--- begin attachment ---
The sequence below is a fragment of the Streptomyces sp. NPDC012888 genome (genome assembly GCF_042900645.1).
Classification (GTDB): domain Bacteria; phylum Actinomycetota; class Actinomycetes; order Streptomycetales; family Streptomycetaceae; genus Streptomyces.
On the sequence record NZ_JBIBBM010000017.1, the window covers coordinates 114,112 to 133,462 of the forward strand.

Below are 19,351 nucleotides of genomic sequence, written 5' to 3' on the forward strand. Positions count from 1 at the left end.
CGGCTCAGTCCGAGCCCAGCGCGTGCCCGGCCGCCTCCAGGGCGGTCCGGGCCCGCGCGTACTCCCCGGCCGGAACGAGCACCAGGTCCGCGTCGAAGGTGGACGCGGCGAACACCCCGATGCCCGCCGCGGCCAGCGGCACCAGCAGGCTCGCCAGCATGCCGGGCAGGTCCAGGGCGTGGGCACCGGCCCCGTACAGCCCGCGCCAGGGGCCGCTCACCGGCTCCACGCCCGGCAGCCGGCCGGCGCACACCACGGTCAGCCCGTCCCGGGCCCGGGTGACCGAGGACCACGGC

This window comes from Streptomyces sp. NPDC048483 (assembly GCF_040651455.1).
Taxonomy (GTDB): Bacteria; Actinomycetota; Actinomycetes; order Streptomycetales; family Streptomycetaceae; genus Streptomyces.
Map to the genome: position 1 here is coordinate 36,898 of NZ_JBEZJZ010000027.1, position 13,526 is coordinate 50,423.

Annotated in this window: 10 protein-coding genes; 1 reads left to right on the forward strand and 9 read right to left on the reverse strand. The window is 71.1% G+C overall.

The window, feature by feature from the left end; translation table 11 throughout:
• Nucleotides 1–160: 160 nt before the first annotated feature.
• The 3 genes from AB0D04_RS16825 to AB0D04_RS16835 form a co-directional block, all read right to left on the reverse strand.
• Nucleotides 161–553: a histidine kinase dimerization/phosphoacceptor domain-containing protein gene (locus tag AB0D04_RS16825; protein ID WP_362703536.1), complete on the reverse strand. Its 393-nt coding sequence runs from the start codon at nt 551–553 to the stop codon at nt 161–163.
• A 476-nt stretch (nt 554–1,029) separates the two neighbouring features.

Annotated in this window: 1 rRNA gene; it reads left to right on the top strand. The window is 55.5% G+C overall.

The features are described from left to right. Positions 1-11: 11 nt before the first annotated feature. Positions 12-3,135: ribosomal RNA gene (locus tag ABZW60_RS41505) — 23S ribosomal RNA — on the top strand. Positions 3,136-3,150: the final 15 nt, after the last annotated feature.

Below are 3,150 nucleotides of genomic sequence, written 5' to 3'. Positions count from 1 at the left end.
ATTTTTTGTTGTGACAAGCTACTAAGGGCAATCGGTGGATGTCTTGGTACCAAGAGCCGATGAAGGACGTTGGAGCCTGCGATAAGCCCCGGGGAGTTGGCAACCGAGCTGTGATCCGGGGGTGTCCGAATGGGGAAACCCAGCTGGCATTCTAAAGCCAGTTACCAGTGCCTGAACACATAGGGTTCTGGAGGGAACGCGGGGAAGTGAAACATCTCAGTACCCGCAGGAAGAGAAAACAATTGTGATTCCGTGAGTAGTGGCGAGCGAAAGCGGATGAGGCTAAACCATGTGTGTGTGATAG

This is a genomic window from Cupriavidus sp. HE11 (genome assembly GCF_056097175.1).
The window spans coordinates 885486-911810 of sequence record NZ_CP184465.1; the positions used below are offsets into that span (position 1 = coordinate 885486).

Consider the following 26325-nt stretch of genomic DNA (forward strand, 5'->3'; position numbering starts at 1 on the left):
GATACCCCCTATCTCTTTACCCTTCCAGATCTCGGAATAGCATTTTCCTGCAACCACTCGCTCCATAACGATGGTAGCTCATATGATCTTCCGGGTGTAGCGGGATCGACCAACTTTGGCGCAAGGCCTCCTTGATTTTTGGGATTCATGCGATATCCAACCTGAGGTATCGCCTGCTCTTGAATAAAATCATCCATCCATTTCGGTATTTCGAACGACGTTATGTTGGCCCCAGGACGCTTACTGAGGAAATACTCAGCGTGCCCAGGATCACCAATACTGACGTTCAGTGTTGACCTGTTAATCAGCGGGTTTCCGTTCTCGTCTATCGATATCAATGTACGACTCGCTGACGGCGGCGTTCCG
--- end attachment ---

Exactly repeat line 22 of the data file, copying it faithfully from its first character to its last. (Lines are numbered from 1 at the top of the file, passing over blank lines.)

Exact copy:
GATACCCCCTATCTCTTTACCCTTCCAGATCTCGGAATAGCATTTTCCTGCAACCACTCGCTCCATAACGATGGTAGCTCATATGATCTTCCGGGTGTAGCGGGATCGACCAACTTTGGCGCAAGGCCTCCTTGATTTTTGGGATTCATGCGATATCCAACCTGAGGTATCGCCTGCTCTTGAATAAAATCATCCATCCATTTCGGTATTTCGAACGACGTTATGTTGGCCCCAGGACGCTTACTGAGGAAATACTCAGCGTGCCCAGGATCACCAATACTGACGTTCAGTGTTGACCTGTTAATCAGCGGGTTTCCGTTCTCGTCTATCGATATCAATGTACGACTCGCTGACGGCGGCGTTCCG